But surely 'session ettiquiette' should never be seen as a replacement for common sense, good manners and consideration for others?

If you don't have these qualities, no ammount of 'session ettiquette' will disguise the fact and hiding behind the term, only allows these people to inflict their lack of common sense, good manners and consideration for others on everyone else.


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Subject: RE: UNFRIENDLY FOLK MUSICIAN IN PUBS
From: Frank Maher
Date: 22 Aug 01 - 10:11 PM

Yes!Memorial University of Newfoundland has a Campus in Old Harlow..I Played There on a Couple of Occasions when I Played with the Figgy Duff Band...The People in Old Harlow are Wonderful!!!!!


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Subject: RE: UNFRIENDLY FOLK MUSICIAN IN PUBS
From: KingBrilliant
Date: 23 Aug 01 - 04:59 AM

Shambles I'm confused now. Surely if the session ettiquette is set up by people of CS, GM & CFO then that becomes the framework in which the session operates and therefor should guard against the wilder excesses of those with lesser degrees of the 'three virtues' (saves typing)?
So it would only allow infliction of the lack thereof if the session were set up by (or controled by) the fiendishly unvirtuous? - in which case the session would be naff & would probably die?
The only other thing to do is to exclude people without the 'three virtues' and excluding people is what we want to avoid.

Kris


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Subject: RE: UNFRIENDLY FOLK MUSICIAN IN PUBS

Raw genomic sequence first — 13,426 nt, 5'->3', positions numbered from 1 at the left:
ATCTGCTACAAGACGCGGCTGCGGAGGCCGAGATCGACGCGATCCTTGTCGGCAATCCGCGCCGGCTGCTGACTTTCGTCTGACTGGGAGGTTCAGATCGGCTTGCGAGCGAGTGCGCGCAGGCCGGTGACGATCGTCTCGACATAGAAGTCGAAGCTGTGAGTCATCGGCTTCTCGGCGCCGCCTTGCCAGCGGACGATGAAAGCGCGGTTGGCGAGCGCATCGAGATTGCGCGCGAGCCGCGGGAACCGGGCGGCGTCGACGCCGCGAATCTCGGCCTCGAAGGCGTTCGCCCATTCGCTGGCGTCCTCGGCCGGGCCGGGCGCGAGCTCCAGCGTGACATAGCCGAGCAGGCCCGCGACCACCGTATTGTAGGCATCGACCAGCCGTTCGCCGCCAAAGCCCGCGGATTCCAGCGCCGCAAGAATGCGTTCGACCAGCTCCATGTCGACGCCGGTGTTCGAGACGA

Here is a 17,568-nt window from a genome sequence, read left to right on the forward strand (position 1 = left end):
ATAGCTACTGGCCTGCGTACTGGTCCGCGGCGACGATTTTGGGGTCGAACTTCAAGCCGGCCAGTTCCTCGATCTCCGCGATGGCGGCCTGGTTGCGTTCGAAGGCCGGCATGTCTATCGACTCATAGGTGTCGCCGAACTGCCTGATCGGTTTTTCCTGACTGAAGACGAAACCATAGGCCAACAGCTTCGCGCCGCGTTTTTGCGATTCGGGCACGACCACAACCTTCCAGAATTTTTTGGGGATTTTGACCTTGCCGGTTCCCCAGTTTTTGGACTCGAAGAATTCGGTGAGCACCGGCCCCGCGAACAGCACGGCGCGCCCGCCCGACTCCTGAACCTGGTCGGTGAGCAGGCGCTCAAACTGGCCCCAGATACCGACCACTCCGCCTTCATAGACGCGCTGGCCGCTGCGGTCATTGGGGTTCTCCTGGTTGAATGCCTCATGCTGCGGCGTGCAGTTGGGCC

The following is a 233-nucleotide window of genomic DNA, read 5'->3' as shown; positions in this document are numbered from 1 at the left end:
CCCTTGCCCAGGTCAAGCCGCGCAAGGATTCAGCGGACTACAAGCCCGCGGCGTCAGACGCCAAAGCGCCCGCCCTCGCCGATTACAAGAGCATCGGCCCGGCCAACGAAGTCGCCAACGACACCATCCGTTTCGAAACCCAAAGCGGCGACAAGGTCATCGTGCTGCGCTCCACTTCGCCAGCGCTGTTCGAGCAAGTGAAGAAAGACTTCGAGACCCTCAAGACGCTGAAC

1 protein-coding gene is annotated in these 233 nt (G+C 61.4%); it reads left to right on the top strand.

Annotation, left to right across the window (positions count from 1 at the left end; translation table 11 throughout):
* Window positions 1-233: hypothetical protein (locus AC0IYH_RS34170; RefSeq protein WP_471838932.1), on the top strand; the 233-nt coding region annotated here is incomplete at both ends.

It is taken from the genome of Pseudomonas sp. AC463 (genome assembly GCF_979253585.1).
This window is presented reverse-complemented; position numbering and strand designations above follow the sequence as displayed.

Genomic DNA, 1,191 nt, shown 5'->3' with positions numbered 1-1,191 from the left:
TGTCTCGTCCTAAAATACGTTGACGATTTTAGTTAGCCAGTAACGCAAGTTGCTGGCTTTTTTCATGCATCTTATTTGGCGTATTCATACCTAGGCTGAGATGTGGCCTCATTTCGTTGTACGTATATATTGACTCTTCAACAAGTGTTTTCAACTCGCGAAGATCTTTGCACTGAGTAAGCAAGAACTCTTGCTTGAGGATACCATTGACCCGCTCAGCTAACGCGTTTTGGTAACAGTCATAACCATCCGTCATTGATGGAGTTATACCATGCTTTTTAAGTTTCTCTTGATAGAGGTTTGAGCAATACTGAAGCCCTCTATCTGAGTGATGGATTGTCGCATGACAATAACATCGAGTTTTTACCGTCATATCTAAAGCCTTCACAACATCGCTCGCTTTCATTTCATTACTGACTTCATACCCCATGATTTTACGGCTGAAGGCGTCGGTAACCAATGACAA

From: The Shambles
Date: 23 Aug 01 - 05:25 AM

Now I'm confused. *Smoles*


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Subject: RE: UNFRIENDLY FOLK MUSICIAN IN PUBS
From: KingBrilliant
Date: 23 Aug 01 - 05:32 AM

Oh blimey!


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Subject: RE: UNFRIENDLY FOLK MUSICIAN IN PUBS
From: McGrath of Harlow
Date: 23 Aug 01 - 05:38 AM

"session etiquette" is just supposed to be a handy way of summing up "common sense, good manners and consideration for others". All of which include newcomers paying respect to the customs of the place, and regulars paying respect to the needs of newcomers.

Yes - Figgy Duff is still remembered in Harlow. Unfortunately I missed the occasion when this strange bunch of Newefoundlanders suddenly emerged and shook everyone up. Send us some more.


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Subject: RE: UNFRIENDLY FOLK MUSICIAN IN PUBS
From: GUEST,AliUK
Date: 23 Aug 01 - 01:45 PM

I agree with the guy from Newfoundland. This "preciousness"of clubs and sessions is what kills music. I was on the comitee of one such club that died ( people had to be quiet, we had to know you before you got a spot, no ne joined in) and it died a slow and embarrasing death. I then set up another club ( I was invited to by an arts association) where you could talk smoke, join in, a club with a friendly atmosphere. If the performer was good, usually people would shut up and apprediate the music or song, if not then 'Bye, Bye may Brudder." Which I actually felt was more the way it should be.


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Subject: RE: UNFRIENDLY FOLK MUSICIAN IN PUBS
From: McGrath of Harlow
Date: 23 Aug 01 - 02:02 PM

That's a whole different thing from the question of unwanted musical or vocal accompaniment.

If people don't quieten down and listen to a singer who is not that loud or who is not that confident, that is not within my definition of a "friendly atmosphere."

Control freaks can screw up a club or a session. But so can bad-mannered oafs who don't care about music and other people. Wanting to hear nothing but the sound of their own voice isn't limited to singers - it's more typical of the loudmouths who prop up the bar in some places.